In normal times, the dreary winter months prompt employees to dream of mini getaways or major summer trips. But as workers across the country continue to delay vacations or time off due to the COVID-19 pandemic, employers risk waves of burnout and exhaustion threatening productivity.

To mitigate this risk, we’ve outlined five steps below for employers to encourage employees to take time off and prioritize mental health during these times of uncertainty.

Provide Clarity on Time Off Policies

Is your time off policy easily accessible and user-friendly? Has your handbook been recently updated? Employees are less likely to take time off if they cannot access or understand their organization’s policy. Hosting virtual information sessions is a great way to provide employees the opportunity to ask questions, weigh tradeoffs, and ensure all employees maximize their benefits. Managers can also get involved by discussing potential weeks or months for employees to schedule vacation and sending reminders of time off policies to direct reports via email or messenger applications.

Redefine “Time Off”

It’s become a norm to save time off and reserve it for formal vacations or family events. Given the pandemic, it’s important to encourage employees to rethink vacation time as a chance to relax, recharge, and prioritize self-care. Employers can provide suggestions for activities that center around family, mental health, or just moments of stillness. Employers might also send employees ideas for unique activities, such as playing tourist in their city or discovering a new hobby.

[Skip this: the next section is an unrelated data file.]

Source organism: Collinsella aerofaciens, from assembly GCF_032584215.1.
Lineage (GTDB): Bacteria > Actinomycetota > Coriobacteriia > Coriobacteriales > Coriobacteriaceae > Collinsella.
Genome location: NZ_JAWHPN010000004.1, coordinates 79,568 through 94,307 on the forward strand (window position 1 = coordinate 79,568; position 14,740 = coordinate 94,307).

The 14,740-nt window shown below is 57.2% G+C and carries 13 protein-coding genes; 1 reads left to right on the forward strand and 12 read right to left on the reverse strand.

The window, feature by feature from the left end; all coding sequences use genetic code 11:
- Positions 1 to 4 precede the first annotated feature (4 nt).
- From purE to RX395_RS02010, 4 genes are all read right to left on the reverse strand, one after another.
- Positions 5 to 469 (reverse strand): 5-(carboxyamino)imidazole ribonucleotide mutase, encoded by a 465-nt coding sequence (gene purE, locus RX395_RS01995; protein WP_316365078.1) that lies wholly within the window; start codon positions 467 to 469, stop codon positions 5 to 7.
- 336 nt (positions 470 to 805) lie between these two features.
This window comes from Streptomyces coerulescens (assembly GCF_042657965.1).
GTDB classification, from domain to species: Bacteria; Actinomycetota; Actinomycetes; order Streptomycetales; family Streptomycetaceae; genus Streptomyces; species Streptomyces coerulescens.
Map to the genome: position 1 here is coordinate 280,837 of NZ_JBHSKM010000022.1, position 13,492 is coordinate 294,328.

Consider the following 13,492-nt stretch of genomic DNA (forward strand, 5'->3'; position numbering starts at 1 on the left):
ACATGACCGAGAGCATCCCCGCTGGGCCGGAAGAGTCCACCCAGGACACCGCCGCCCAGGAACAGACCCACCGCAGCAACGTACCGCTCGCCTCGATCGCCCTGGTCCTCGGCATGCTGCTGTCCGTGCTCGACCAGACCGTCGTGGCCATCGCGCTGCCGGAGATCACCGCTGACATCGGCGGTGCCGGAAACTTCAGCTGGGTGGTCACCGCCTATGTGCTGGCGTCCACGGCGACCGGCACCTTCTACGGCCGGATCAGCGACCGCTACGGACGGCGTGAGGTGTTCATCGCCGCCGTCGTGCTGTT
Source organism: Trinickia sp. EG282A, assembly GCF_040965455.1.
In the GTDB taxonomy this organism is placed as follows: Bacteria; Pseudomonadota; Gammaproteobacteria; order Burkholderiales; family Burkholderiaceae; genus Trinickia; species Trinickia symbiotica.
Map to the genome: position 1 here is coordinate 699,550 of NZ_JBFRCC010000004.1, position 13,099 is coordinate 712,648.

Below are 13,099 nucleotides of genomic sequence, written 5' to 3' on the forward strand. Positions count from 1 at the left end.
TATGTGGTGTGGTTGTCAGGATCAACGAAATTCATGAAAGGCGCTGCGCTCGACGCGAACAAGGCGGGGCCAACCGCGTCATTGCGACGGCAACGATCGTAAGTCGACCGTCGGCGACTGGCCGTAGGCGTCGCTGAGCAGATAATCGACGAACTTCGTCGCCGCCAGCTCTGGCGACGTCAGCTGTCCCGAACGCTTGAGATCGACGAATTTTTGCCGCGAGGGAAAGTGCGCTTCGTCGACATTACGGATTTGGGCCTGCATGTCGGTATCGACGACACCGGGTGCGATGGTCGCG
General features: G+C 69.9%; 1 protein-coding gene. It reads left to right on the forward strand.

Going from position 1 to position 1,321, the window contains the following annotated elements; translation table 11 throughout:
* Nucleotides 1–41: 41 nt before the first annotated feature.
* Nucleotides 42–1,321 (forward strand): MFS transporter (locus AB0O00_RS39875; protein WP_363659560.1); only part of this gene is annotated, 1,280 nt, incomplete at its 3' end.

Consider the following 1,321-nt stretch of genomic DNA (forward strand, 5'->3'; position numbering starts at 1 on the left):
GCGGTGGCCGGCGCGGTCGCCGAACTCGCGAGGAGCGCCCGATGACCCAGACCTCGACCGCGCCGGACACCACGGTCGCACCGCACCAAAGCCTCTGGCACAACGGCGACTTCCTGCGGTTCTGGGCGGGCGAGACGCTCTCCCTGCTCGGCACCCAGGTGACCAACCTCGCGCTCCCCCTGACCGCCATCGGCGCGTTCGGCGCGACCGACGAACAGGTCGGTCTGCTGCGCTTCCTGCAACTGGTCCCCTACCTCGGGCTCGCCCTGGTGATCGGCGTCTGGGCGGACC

Demonstrate Care and Empathy Towards Employees

With all the stress and uncertainty of this moment, it’s critical for managers to check in regarding the needs and energy levels of their teams. Managers can give their employees daily relief by implementing informal time off, discussing the importance of taking breaks throughout the day, or creating blocks of “no meetings” time. Employees may use this time to take a lunch or coffee break, a quick walk around the block, or merely a chance to stretch and clear their mind. Doing something as small as stepping away from the computer or logging off a few minutes early can enhance one’s productivity or mood.

Encourage Shorter Breaks

Time off doesn’t require taking several days off—shorter breaks can also help people reenergize and refocus. Organizations might experiment with implementing half-day Fridays to allow employees the opportunity to spend more time away from their desks. Studies show that merely taking three consecutive days off can do wonders for one’s anxiety, stress, and mood (Kawakubo, Kasuga, & Oguchi, 2017).

Lead by Example & Team Culture

It’s important for leaders to take time off as well, both to personally reset and also to model effective behavior for employees—employees are more likely to do something when they see their managers doing it. Managers must also create an environment where employees feel comfortable asking for help or a critical break, leaning on each other, and sharing responsibilities around taking time off. Discourage “vacation shaming” and talk to employees about the importance of proper work-life balance.


During this time, it’s so easy to run on autopilot. Encouraging employees to take time off can lead to increased productivity, more mindfulness, and a more refreshed workforce ready to tackle challenges.


Kawakubo, A., Kasuga, M., & Oguchi, T. (2017). Effects of a Short-Stay Vacation on Mental Health. Asia Pacific Journal of Tourism Research, 22:5, 565-578, Retrieved from DOI: 10.1080/10941665.2017.1289228